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Georgia GOP Sen. Loeffler again refuses to say Trump lost the election

Sen. Kelly Loeffler speaks during a campaign rally
Sen. Kelly Loeffler (R-Ga.) speaks during a campaign rally in March in Marietta, Ga.
(John Bazemore / Associated Press)

Republican Sen. Kelly Loeffler repeatedly refused to acknowledge that President Trump lost the election during a debate Sunday with her Democratic opponent, the Rev. Raphael Warnock, ahead of twin Georgia runoff elections that will determine which party controls the Senate.

Asked specifically about President-elect Joe Biden’s victory in Georgia and whether she agreed with Trump’s unfounded accusations of widespread voter fraud, Loeffler sidestepped the matter.

Although Trump has lost round after round of court challenges in Georgia and other battleground states, and Georgia’s results were certified last month, Loeffler described Trump as merely pursuing “every legal recourse.”

Without any supporting evidence, she alleged irregularities in the November elections, prompting Warnock to chide her for “casting doubt” on a legitimate election in an effort to appease Trump and his supporters.

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“The people have spoken on the presidential election, and they’re waiting on their senator to be focused on them, not the person in the White House,” he said.

The exchange came as a top election official in the state accused Trump and his allies of spreading falsehoods, and leading Republicans said they worried that unfounded attacks on the election system could depress turnout in the Jan. 5 runoffs.

Republicans need Trump to boost turnout for Georgia’s Senate runoffs, but his attacks on state GOP leaders and false claim of vote fraud risk backfiring on the party.

But Loeffler steered clear of any criticism of Trump, even as she tacitly acknowledged his defeat. She painted her own reelection as necessary to prevent complete Democratic control in Washington.

“Everything is at stake in this election, the future of our country,” she said, warning of a range of liberal and progressive policies that a Trump administration would prevent.

More than a dozen times, Loeffler blasted “radical liberal Raphael Warnock” and hammered the pastor as a socialist who would ensure everything from a government takeover of the U.S. healthcare system to the seizure of Americans’ guns. Warnock, who is not a socialist, countered by blasting Loeffler as a self-interested, ultra-wealthy politician who “lied not only on me, but on Jesus” by misrepresenting excerpts of his sermons.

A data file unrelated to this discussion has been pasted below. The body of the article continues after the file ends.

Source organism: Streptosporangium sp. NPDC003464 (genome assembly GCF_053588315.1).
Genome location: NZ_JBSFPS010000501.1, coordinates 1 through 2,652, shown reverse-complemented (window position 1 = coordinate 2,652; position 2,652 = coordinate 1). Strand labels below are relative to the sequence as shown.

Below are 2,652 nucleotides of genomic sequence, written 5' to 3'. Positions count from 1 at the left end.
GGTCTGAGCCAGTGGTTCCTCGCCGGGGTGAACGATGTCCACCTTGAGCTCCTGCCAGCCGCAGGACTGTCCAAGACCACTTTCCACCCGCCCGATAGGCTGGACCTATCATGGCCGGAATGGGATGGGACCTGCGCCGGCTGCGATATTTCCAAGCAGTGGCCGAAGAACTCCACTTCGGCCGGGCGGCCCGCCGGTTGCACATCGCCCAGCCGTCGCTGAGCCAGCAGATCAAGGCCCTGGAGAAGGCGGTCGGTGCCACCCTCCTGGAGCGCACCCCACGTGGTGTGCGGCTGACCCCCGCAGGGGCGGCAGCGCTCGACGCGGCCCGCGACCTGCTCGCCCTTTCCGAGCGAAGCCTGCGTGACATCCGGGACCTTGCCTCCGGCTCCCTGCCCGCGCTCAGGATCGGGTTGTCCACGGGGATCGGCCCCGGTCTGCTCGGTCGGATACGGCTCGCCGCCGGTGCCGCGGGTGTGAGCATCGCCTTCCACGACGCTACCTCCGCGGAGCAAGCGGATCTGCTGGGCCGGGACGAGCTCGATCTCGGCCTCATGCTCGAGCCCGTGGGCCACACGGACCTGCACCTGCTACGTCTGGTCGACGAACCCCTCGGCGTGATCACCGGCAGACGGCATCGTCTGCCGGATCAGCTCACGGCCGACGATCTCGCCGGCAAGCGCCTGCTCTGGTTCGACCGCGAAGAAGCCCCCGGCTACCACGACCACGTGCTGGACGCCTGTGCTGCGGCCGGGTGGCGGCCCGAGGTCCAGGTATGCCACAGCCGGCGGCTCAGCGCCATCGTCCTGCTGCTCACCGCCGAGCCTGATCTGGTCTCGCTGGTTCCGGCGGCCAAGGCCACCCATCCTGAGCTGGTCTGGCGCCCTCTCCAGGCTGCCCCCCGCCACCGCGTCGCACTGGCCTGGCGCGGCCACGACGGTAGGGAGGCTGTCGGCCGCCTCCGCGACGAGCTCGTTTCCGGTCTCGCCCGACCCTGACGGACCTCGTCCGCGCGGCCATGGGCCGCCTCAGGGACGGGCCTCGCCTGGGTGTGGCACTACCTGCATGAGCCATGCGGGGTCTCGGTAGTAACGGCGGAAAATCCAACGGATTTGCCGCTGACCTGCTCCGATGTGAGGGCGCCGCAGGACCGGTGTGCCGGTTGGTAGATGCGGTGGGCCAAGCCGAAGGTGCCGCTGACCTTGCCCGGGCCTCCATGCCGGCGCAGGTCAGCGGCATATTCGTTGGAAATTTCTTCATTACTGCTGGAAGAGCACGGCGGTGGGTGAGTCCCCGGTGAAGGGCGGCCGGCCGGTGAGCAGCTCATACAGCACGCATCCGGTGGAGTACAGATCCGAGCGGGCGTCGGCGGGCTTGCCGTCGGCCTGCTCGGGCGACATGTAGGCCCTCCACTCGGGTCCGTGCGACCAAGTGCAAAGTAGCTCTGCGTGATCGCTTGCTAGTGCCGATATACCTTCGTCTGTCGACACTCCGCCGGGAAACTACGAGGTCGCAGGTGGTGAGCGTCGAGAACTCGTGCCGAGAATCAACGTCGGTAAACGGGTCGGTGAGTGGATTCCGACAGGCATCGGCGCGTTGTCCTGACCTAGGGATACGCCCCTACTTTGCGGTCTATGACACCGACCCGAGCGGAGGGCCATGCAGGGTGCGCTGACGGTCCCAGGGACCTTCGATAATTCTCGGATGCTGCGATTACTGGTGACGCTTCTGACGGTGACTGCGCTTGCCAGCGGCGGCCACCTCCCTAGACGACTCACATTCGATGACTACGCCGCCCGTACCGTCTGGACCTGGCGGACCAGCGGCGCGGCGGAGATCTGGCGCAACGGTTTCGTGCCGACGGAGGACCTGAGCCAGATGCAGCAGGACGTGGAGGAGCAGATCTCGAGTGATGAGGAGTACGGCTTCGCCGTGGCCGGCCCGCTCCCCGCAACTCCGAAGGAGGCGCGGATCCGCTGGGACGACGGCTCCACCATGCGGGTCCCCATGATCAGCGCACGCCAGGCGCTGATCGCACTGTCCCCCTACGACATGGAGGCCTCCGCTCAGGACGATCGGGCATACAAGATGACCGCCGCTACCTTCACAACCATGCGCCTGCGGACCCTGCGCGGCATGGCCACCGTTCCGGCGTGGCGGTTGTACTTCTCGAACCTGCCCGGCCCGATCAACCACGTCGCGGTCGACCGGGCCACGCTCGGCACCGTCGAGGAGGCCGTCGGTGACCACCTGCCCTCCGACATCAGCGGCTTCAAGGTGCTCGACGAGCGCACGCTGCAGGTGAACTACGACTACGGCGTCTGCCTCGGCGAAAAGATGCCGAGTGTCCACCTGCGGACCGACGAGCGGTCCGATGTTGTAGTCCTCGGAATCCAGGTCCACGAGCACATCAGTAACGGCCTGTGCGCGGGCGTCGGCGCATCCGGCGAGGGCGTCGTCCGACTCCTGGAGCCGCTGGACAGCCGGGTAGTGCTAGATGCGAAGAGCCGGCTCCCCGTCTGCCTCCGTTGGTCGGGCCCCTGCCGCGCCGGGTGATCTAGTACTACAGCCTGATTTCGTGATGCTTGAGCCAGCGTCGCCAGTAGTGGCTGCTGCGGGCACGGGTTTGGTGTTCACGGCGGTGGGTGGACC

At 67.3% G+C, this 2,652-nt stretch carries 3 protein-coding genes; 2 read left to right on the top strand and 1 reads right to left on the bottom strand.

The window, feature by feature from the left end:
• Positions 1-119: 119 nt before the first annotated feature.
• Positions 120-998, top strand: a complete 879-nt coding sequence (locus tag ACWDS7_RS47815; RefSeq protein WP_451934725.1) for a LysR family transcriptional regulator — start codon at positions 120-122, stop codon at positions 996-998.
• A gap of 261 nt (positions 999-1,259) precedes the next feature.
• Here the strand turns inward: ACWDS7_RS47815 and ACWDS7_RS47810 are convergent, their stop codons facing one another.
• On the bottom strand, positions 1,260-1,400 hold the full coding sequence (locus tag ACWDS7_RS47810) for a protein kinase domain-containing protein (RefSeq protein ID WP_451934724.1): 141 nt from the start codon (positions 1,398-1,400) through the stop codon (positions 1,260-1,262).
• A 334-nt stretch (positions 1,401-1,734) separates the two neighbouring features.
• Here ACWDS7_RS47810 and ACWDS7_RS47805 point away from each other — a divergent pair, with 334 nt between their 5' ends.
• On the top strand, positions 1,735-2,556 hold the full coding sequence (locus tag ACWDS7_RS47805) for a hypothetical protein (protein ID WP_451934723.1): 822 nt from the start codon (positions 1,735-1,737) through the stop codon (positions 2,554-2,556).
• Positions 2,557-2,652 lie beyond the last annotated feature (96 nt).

The battle between Loeffler and Warnock, and a second runoff between Republican Sen. David Perdue and Democrat Jon Ossoff, will determine which party controls the Senate at the outset of Biden’s presidency. Republicans need to retain one of Georgia’s seat for a majority. Democrats need both to make Vice President-elect Kamala Harris the tie-breaking vote.

With his impassioned plea against threats to election workers, “This has to stop,” Georgia’s voting implementation manager became America’s conscience on Tuesday, echoing Joseph Welch’s historic 1954 takedown of Joe McCarthy: “Have you no sense of decency, sir?”

The debate Sunday came a day after Trump campaigned in Georgia alongside the two senators. The president repeated his baseless claims that Biden’s victory in Georgia and nationally was due to fraud.

Georgia officials are on the cusp of completing a third count of about 5 million presidential ballots in the state, with Biden already having been officially certified as the winner despite Trump’s protests.

While Loeffler dodged inquiries about Trump’s defeat, Warnock avoided saying whether he’d support expanding the Supreme Court, a priority for some progressives. He said he was more interested in COVID-19 pandemic relief, but never answered explicitly whether he was opposed to adding justices.

On COVID-19, the rivals confirmed their confidence in a vaccine and said they’d take it. But they drew contrasts on another economic aid package. Warnock highlighted Loeffler’s criticisms earlier this year of some congressional aid. Loeffler blamed Democratic leaders for Congress’ failure to pass a new round of assistance this fall.

With Georgia’s GOP feuding since Joe Biden won there, a question looms: Can it unite to help two senators win runoffs that will decide which party runs the Senate?

Before the Loeffler-Warnock debate, Ossoff spoke next to an empty podium, blasting Perdue as a “coward” for skipping the debate.

Ossoff suggested that Perdue, whose prolific and lucrative stock trading has drawn attention during the pandemic, declined to debate because he didn’t want to “incriminate himself” over his personal financial activities, which Ossoff described as a “cartoonish abuse of power.”

“It shows an astonishing arrogance and sense of entitlement for Georgia’s senior U.S. senator to believe he shouldn’t have to debate at a moment like this in our history,” Ossoff said.

Perdue’s campaign manager responded with an email statement that said Ossoff “lost a debate against himself.” The statement did not address any details of Ossoff’s attacks on the senator.

Ossoff brushed aside a moderator’s reminder that authorities have not found any legal wrongdoing on Perdue’s part.

“His blatant abuse of his power and privilege to enrich himself is disgraceful,” Ossoff said. “He can’t defend the indefensible. ... The standard for our elected officials must be higher than merely evading prosecution.”


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